On Martin Luther King Jr. Day, GOP presidential candidate Newt Gingrich and the audience put on a despicable display in South Carolina. (More)
The subhead of Steve Kornacki’s Salon column The Way to South Carolina’s Heart captured the ugliness on display in last night’s Wall Street Journal-Fox News Republican presidential primary debate:
With one inflammatory appeal to the lowest common denominator after another, Newt steals the show
The New York Times‘ Charles Blow was disturbed enough to post a column at 2:30am that begins:
That’s the way I like to spend my Martin Luther King, Jr. Day: watching Newt Gingrich sneer at Juan Williams, a black man, for having the temerity to ask him if his condescending remarks about the work ethic of poor black people are indeed condescending[.]
Here’s the video of the exchange:
Let’s start with Gingrich’s claim that “New York City pays their janitors an absurd amount of money because of the union.”
Both PolitiFact and FactCheck researched that last month and, not surprisingly, Gingrich is wrong. Yes, the starting pay for a custodial engineer is $55,625. But that is Gingrich’s “Master Janitor” position, a supervisory job that involves “hiring, training and supervising custodial staff; doing payroll; and maintaining and doing minor repairs to HVAC, boilers and plumbing.” Starting cleaners make only $15.77/hour, rising to $18.13/hour after two years.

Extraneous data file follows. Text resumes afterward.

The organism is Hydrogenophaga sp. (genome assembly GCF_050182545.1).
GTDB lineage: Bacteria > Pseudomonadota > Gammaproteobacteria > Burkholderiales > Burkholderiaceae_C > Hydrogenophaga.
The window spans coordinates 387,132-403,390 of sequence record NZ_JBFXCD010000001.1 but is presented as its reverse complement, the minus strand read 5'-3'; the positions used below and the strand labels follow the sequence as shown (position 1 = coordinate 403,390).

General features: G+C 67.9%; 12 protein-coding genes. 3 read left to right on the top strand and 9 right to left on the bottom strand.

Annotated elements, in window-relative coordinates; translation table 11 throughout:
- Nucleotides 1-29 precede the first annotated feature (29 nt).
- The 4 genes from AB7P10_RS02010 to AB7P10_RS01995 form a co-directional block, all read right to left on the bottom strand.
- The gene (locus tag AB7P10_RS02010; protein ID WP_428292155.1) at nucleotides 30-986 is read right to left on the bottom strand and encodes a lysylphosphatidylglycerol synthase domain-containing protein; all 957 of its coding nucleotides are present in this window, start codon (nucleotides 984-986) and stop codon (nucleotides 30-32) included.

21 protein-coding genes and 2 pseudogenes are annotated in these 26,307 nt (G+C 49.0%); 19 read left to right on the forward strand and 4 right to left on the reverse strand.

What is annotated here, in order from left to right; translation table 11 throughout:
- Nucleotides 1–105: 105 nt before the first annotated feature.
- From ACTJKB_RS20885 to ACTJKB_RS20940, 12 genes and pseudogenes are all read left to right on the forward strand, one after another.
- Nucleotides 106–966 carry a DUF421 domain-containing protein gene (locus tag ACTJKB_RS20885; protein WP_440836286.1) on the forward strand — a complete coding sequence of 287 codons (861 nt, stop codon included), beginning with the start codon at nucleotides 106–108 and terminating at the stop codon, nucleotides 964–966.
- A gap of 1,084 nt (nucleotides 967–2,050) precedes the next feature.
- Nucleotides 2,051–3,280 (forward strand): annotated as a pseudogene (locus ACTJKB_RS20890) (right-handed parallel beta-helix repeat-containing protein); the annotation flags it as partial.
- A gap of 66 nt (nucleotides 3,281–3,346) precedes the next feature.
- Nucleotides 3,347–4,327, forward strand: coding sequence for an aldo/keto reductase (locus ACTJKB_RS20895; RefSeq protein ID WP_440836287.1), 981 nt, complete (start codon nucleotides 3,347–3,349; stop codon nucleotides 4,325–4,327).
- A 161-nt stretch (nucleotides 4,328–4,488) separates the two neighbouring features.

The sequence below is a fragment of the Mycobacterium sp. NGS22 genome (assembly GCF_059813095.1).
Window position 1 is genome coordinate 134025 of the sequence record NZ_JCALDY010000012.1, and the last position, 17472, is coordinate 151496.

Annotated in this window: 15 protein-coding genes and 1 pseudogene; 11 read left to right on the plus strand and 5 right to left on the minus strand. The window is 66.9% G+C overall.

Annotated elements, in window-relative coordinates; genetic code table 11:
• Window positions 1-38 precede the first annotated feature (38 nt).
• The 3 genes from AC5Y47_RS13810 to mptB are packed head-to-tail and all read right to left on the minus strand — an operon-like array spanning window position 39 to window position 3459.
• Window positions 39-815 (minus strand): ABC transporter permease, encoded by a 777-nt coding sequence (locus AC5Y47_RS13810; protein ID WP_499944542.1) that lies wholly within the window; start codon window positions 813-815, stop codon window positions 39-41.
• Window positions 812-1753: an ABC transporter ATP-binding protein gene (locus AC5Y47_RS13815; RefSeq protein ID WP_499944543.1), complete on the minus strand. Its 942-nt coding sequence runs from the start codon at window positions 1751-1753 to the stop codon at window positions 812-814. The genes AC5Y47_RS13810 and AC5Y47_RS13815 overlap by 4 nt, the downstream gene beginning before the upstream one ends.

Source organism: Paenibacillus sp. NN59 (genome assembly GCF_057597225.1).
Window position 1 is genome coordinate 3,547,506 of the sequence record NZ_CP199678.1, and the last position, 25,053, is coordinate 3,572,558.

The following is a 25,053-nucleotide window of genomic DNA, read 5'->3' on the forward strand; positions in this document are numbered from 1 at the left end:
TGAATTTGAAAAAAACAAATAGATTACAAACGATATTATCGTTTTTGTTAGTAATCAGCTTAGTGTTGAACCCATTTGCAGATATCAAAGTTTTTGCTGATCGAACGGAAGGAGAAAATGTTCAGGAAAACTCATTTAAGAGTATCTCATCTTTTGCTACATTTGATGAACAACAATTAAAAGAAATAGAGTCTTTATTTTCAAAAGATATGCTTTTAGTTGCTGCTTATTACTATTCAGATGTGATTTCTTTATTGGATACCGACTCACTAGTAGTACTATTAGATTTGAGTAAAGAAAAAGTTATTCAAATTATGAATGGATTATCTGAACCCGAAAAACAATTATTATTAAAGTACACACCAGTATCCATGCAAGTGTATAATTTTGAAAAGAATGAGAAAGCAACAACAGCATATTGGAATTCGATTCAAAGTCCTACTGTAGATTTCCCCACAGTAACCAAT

Gingrich said the city could “hire 30 kids to work in the school for the price of one janitor.” The cleaner position is full-time, say 40 hours totaling $725.50/week. Divide that by 30 students, and it works out to $24/week per student. If each worked three hours a day after school, five days a week, each would be paid $1.60/hour. If that sounds familiar, perhaps that’s because it was the minimum wage when you got your first job … forty years ago.
Gingrich then revived his “food stamp president” rhetoric and, when challenged, doubled-down:
The fact is that more people have been put on food stamps by Barack Obama than any president in American history. Now, I know among the politically correct you are not supposed to use facts that are uncomfortable.
Never mind that President Obama inherited the Great Recession, caused by policies Gingrich advocated as Speaker in the 1990s. Never mind that two-thirds of food stamp recipients are white, that almost half are working, or that Gingrich opposes raising the minimum wage to help working Americans buy their own food.
Never mind any of that, because Gingrich’s answer wasn’t really about the minimum wage or school janitors or poverty. It was about turning white Americans’ frustration against black and brown Americans, so they won’t ask why Gingrich would give an average tax break of almost $2 million per year to the top 0.1% … and only $100 per month to average working Americans.
Dr. King would have asked that question. So should we all.